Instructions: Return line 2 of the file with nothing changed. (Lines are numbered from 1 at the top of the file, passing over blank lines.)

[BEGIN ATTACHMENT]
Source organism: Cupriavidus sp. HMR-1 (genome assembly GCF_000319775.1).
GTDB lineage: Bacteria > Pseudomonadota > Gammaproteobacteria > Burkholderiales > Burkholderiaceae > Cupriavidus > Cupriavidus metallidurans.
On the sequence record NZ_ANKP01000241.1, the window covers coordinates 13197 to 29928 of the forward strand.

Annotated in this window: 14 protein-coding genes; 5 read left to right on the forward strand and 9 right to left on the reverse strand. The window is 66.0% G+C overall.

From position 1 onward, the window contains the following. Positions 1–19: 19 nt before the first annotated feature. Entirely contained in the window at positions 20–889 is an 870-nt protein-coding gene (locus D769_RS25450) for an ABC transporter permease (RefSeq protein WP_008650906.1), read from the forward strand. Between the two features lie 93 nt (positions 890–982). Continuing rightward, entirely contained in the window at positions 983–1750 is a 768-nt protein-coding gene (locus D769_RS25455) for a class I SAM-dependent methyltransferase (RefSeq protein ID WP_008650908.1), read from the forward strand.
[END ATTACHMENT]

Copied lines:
GTDB lineage: Bacteria > Pseudomonadota > Gammaproteobacteria > Burkholderiales > Burkholderiaceae > Cupriavidus > Cupriavidus metallidurans.